Credible information on children's health can be difficult to find online.
Where: Donald E. Stephens Convention Center, 9291 Bryn Mawr Ave., Rosemont
Hosted by: American Academy of Pediatrics
Admission: $8 in advance, $10 at the door. Children under 18 are free
Tickets and info: healthychildrenexpo.org
The expo -- expected to draw about 6,000 people from across the U.S. -- will feature more than 100 exhibitors plus national experts talking about the latest developments in children's health on a wide range of topics, from breast-feeding to online bullying.
Children are welcome (and admitted free), and can enjoy acrobatic performances, story telling, music, cooking demonstrations, an indoor play zone, and water safety lessons from Twiggy the water skiing squirrel.
"We wanted to provide parents a chance to learn in a very fun environment," said pediatrician Dr. Jennifer Shu, medical editor of the AAP website for parents, HealthyChildren.org, one of the expo's presenters. "It's kind of like an extension of information they might get from their own pediatrician."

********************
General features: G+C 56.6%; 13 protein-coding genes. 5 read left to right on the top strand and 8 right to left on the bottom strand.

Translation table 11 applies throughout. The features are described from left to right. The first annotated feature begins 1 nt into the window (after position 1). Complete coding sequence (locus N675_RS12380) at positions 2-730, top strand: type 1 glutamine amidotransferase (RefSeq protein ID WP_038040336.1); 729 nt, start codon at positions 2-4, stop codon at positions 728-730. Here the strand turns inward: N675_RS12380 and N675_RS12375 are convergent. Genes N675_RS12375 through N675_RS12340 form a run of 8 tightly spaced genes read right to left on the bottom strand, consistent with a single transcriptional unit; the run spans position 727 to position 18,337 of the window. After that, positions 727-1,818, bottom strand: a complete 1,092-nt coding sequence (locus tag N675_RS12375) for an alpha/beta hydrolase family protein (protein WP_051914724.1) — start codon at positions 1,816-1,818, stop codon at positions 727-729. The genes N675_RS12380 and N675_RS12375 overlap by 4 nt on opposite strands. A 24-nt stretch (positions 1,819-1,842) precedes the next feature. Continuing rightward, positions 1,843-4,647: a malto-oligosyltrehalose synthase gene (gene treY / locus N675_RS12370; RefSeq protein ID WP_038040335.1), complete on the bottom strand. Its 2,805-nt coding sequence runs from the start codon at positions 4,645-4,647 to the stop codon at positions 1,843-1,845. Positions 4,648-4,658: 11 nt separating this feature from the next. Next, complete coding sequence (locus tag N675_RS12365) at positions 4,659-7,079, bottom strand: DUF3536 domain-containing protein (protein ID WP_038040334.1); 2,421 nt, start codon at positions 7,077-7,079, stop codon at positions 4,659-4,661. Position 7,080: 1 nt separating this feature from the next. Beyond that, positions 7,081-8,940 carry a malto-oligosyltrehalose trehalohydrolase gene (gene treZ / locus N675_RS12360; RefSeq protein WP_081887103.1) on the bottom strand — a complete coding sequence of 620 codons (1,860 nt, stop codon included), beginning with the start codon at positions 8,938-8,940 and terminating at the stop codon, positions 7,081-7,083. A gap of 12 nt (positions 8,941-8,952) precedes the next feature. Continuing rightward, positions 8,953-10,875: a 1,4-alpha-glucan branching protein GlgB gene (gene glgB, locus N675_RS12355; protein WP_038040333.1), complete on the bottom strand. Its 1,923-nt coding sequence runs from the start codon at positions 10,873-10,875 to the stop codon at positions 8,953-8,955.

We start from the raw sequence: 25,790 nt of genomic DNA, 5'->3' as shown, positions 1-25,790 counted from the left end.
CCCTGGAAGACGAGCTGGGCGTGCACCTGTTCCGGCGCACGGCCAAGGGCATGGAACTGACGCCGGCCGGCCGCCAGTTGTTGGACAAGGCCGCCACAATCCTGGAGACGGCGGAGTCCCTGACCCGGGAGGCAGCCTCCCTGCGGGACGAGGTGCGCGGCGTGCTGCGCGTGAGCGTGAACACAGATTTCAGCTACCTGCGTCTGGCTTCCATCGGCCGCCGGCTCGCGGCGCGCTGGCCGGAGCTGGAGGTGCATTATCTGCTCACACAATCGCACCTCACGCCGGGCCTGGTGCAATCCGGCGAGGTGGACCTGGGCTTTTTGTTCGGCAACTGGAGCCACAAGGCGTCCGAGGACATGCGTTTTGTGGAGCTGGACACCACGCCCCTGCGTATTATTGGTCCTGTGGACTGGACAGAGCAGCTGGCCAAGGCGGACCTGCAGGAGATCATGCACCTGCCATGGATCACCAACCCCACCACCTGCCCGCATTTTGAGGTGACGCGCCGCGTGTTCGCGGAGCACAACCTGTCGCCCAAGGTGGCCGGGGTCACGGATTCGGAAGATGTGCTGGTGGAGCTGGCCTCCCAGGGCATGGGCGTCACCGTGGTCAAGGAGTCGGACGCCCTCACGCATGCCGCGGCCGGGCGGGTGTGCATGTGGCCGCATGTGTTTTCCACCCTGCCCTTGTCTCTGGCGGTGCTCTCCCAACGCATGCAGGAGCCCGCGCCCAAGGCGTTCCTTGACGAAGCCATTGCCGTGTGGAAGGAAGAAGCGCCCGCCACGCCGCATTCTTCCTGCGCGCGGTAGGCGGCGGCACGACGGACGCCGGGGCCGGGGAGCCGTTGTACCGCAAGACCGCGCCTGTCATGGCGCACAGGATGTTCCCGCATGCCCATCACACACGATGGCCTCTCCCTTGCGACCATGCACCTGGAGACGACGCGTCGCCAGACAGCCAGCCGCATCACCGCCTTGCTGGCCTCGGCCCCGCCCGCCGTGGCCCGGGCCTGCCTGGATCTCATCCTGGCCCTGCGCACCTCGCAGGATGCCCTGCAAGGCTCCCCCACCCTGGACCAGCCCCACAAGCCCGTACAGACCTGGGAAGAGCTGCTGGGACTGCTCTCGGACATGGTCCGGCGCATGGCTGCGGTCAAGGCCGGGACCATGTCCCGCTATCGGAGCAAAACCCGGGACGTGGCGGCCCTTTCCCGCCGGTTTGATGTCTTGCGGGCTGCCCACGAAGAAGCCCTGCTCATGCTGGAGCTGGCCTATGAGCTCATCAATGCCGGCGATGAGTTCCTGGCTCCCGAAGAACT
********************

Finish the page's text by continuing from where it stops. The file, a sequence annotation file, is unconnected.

Among some of the offerings are:
• KIDS (Kids and Families Impacting Disease through Science), an advisory group of young people experiencing serious medical issues who, on Saturday, will share their insights into the drug development process and how research and innovation affects young patients;
• Heidi Murkoff, author of the best-selling book, "What To Expect When You're Expecting," will be part of a Q&A session moderated by AAP President Dr. James M. Perrin on Sunday;
• Interactive sessions on everyday life issues, including childhood obesity, social media and technology, bullying and violence;
• A Link Up Lounge, where people can connect with some of Chicago's leading mom bloggers;
• Presentations on asthma, nutrition, fitness, oral health, safety, work-life balance for parents, autism, sleep issues, and more.
"This is a rare and unusual opportunity for parents and kids to interact with some of the nation's leading experts, all gathered under one roof, for less than the cost of a typical doctor's office co-pay," Shu said.